Whereas stronger moves are generally limited to only being able to be used a certain number of times, Nexomon: Extinction pust a different spin on things by giving every Nexomon a stamina meter that will be depleted every time a move is used. Players can sacrifice a turn to allow their Nexomon to recover some stamina or swap them out for another party member, making sure that the player tries to keep a more balanced party. This style of combat does mean things are a bit slower and also more difficult in nature, but this style of battling is something of a breath of fresh air in what has become a stagnant system over the years however it would also be nice if there were a way to speed things up a bit more given how long some battles can be at times. This is especially true thanks to how quick other Tamers can be willing to participate in a rematch after they’ve already been defeated since, while it is nice to always be able to fight a competent AI team, being able to do so less than a half hour after already battling that same NPC is a bit much.
As for catching the over three hundred and eighty Nexomon available in the game, players will find that the system is once again familiar but a bit more complicated in an effort to set itself apart. When battling a creature players can toss a Nexomon Trap at them at any point and the capture percentage is displayed with a number of variables that range from how hurt the Nexomon is, how tired it is, whether it’s been fed a treat or not, if it has any status ailments, the type of trap being used, and more. This, plus a little quick time event every toss, makes catching a Nexomon a more involved process. Speaking of these Nexomon, players will find that while there is a ton of variety on offer here, there is a little bit of magic lost with some starter types when a few can almost immediately be caught within the first hour of gameplay. Players will also find that they can equip Nexomon with up to four “runes” that provide various boosts to their party including a post-launch “exp share” style rune that makes grinding easier.
As mentioned before, players will find the world of Nexomon: Extinction quite an open experience that only rarely puts a roadblock in the player’s way in an effort to keep them from wandering too far off the beaten path and some of these paths have some great rewards to them and the colorful cast of characters that players can interact with in the world also offer a variety of side-quests that players can also undertake that also offer some fun little rewards and end up being entirely optional should the player simply want to continue the story. It is worth noting that Nexomon: Extinction does not feature any form of online play or even trading which is a bit of a surprise so players will want to take note of this as it is a single player only experience.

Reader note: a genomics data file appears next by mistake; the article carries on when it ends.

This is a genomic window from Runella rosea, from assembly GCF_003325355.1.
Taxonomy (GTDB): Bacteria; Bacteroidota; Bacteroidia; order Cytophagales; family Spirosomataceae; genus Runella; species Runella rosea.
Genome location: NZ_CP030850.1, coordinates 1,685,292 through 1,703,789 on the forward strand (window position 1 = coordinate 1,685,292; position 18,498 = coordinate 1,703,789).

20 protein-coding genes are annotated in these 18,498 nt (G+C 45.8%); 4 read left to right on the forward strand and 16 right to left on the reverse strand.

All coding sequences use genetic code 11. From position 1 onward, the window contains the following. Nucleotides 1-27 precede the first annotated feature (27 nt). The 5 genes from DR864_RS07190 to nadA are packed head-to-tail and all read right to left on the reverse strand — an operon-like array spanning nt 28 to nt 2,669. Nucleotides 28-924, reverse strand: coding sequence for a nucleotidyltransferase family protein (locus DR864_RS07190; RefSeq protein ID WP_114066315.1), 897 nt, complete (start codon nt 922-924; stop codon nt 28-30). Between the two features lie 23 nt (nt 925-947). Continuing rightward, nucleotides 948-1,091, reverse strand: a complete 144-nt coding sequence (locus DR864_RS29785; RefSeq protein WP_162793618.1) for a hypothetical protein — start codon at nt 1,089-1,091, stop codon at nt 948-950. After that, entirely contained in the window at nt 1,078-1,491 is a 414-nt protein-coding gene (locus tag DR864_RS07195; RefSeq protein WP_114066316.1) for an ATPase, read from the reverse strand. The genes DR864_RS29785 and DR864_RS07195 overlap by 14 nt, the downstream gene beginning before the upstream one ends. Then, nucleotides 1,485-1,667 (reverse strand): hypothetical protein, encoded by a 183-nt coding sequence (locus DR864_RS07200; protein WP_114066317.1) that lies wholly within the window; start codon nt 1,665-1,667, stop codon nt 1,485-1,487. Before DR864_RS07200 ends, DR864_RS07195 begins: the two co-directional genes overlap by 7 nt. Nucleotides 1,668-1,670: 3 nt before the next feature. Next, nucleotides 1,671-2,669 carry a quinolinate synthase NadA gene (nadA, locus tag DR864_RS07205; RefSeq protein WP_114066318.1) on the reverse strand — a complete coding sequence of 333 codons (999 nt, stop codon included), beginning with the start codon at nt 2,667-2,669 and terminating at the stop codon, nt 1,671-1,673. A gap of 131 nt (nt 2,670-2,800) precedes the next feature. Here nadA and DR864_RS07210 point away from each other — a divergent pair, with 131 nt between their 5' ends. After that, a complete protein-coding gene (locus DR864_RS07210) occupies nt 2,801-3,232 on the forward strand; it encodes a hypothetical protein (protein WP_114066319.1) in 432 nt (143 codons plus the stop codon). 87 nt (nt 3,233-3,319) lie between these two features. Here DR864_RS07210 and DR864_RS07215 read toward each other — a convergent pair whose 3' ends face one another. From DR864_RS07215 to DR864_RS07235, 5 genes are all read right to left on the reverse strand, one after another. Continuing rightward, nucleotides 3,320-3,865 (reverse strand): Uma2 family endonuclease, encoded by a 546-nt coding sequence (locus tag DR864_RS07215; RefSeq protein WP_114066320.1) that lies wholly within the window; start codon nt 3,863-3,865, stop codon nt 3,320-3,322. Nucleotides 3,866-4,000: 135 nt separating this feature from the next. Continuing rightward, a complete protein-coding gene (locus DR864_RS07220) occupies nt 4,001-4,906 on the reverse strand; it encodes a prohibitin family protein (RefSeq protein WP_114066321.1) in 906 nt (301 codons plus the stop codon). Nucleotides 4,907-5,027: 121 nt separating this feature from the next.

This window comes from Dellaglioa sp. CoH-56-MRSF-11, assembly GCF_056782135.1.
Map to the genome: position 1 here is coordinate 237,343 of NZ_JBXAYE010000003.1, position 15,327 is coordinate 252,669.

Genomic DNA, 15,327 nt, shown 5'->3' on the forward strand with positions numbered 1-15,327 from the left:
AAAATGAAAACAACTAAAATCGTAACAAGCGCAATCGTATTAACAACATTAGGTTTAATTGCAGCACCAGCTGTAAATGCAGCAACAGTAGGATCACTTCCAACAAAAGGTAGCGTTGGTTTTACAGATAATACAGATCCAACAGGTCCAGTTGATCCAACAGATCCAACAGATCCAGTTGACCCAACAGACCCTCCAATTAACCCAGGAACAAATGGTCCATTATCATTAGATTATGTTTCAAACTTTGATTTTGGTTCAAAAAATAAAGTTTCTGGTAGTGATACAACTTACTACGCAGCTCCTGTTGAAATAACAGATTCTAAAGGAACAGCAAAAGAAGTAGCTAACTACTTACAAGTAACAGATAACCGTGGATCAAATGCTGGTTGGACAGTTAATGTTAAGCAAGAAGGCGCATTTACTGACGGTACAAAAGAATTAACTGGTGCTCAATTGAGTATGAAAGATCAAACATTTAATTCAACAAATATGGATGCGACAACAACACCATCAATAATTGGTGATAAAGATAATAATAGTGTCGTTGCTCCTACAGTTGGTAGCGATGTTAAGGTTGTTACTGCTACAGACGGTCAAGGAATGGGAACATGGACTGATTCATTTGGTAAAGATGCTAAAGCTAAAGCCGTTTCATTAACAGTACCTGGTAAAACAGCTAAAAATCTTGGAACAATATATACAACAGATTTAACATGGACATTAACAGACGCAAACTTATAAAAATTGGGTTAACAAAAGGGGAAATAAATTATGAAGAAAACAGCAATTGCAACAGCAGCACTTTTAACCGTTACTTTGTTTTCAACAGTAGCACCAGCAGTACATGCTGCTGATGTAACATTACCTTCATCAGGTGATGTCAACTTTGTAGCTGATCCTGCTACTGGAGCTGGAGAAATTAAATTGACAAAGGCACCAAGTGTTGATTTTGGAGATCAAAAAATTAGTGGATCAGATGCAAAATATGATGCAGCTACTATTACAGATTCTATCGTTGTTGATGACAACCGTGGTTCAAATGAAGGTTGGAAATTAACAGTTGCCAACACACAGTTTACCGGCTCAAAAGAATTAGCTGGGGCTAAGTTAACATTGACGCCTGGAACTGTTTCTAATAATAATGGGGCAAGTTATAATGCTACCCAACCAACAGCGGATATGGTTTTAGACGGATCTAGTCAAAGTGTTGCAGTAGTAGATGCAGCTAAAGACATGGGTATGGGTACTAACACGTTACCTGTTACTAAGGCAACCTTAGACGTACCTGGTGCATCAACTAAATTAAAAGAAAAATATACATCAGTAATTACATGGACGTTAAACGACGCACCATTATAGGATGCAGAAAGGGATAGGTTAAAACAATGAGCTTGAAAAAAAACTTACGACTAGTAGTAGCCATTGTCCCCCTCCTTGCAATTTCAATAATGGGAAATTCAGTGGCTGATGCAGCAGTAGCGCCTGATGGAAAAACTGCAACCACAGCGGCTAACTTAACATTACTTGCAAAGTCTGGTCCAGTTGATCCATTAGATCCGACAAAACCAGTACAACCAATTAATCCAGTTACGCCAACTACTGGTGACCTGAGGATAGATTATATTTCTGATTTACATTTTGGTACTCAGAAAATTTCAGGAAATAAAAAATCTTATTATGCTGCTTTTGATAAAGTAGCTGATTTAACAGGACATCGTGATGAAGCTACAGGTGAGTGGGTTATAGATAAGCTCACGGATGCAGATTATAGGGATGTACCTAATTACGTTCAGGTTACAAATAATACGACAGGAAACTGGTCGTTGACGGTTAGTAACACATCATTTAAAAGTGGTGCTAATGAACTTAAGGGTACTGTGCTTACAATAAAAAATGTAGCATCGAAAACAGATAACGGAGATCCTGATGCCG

Visuals & Audio
By focusing on a 2D presentation Nexomon: Extinction flourishes with a vibrantly colorful and well designed world that fits right in with the fact that there are constant battles across the land. Most important NPCs feature well-detailed character portraits while important events are even given nicely drawn CG scenes. As for the Nexomon themselves, there are a few duds in the mix but for the most part they are each unique feeling in their own way and players will be eager to try and catch every one they might come across and see what it might evolve into.
As far as the soundtrack goes, the game features a solid set of background music that fits well with the genre of game that Nexomon: Extinction happens to be but it is worth noting that there is no voice acting of any kind which is a bit disappointing given the level of writing the team could have worked with.
Nexomon: Extinction feels like something of a love letter to the older creature battling RPGs that takes many features that fans of the genre have grown familiar with and makes them a bit more complex to keep things interesting while also offering a more difficult experience that occasionally borders on being a too bit drawn-out for its own good. Thankfully these unique gameplay elements are accompanied by some great storytelling with a solid comedic streak running through it. This makes the game one that may not be ready to stand up to giants quite yet but is certainly on its way and one that players will want to check out, especially if they are fans of the creature gathering genre though don’t expect anything outside of the single player story once everything is said and done.